The island nation of Cuba has been re-opened to travel since ties were restored with the country in 2015, but the United States’ hesitation on policy there has some officials worried that other countries will sneak in and creep closer to American soil.
President Donald Trump has been openly critical of former President Barack Obama’s Cuban easement policy, and as Havana continues to ramp up its operations to open the island to American interests, many are now faced with the reality that it might not happen at all.
Many top U.S. military officials are pleading with the President to consider moving forward with the easements to ensure matters of national security.
Sixteen retired military officials sent a letter to White House National Security Adviser Lt. Gen. H.R. McMaster urging the continued expansion of U.S.-Cuba relations.
“We acknowledge the current regime must do more to open its political system and dialogue with the Cuban people,” the letter said. “But, if we fail to engage economically and politically, it is certain that China, Russia, and other entities whose interests are contrary to the United States’ will rush into the vacuum.”
“We have an opportunity now to shape and fill a strategic void,” the officials wrote.
Many former military leaders are concerned with the increased interests by Russian and Chinese officials, with Moscow announcing it has even considered putting a military base in Cuba, and Chinese telecommunications vying to bring unbridled internet to the island nation.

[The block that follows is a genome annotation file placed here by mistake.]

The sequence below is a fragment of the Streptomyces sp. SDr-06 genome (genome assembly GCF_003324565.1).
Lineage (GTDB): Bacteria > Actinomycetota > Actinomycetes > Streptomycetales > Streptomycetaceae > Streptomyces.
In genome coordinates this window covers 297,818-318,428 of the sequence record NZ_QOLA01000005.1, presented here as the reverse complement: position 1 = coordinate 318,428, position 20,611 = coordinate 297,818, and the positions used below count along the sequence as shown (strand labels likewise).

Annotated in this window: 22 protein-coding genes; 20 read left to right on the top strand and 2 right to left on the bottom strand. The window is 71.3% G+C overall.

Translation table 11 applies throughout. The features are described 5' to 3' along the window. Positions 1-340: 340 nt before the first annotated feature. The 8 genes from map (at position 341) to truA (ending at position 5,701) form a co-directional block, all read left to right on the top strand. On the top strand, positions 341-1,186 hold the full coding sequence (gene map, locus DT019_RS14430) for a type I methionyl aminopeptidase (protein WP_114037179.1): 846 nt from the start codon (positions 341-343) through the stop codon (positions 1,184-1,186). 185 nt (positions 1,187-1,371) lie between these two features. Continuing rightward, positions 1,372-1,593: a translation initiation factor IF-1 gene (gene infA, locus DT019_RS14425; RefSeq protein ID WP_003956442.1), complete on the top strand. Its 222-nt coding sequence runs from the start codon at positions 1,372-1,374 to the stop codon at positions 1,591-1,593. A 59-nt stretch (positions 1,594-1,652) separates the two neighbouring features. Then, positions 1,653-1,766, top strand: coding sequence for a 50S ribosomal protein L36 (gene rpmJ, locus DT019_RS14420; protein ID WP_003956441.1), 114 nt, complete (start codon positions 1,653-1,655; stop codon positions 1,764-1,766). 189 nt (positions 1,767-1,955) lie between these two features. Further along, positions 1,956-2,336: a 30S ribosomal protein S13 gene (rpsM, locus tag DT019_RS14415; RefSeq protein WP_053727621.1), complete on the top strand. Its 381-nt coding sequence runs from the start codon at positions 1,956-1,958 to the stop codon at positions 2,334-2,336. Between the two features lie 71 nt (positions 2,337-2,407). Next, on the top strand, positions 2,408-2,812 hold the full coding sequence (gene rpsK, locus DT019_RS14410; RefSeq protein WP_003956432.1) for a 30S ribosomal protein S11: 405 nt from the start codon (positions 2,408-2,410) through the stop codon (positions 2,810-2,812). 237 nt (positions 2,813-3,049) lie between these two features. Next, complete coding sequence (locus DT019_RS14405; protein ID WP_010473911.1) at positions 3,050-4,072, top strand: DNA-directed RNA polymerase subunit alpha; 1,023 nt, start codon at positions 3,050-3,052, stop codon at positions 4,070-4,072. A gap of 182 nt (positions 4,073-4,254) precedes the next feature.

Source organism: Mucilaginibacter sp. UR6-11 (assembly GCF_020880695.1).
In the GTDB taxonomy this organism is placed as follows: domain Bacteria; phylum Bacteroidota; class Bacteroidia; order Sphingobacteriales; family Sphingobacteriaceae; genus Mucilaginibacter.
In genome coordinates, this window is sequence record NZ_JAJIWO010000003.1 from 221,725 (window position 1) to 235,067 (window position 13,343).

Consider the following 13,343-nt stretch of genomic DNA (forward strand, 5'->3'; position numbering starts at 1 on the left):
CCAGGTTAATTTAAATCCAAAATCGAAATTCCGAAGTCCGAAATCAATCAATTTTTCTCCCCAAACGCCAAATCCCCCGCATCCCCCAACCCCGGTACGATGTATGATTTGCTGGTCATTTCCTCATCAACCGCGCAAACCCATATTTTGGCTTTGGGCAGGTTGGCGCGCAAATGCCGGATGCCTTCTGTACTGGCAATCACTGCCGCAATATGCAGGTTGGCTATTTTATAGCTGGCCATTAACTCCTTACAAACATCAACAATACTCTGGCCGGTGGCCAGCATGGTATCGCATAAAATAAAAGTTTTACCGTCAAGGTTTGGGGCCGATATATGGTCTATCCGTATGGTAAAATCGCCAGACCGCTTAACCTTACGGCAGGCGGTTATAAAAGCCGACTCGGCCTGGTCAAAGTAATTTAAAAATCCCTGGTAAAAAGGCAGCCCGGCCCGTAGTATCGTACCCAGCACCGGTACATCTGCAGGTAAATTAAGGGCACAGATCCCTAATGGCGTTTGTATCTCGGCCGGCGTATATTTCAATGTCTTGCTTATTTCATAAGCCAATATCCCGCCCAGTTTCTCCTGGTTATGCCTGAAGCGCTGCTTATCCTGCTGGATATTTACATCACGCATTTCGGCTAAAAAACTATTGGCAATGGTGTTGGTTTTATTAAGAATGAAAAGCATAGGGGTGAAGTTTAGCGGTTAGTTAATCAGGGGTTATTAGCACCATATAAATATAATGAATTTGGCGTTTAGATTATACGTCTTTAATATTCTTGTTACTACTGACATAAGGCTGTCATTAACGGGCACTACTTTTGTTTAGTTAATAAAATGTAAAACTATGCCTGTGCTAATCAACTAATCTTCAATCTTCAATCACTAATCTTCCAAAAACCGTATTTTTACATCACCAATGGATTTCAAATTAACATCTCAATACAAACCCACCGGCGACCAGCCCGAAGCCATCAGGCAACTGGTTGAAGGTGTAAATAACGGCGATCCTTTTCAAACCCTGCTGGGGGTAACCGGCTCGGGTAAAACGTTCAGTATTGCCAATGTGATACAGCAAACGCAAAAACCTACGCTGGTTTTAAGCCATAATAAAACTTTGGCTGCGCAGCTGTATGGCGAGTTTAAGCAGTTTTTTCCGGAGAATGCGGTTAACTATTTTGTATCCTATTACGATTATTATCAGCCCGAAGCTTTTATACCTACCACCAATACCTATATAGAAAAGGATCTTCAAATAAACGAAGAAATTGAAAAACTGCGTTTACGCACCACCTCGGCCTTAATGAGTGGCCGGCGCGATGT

With the looming threat of a Russian military presence less than 100 miles from American shores, many fear the resurgence of a cold war era stand-off between U.S. and Russian assets.
President Trump maintained his criticism throughout the election and afterward, celebrating the death of Fidel Castro by tweeting that he was a “tyrant” and claiming that he would secure a much better deal with the Cuban government, which he believes has not made enough concessions when it comes to the rights of citizens.
He did release a statement on May 20 in regards to the Cuban Independence Day, but the letter was regarded by Raul Castro and the Cuban government as “ill-advised” and “ridiculous.”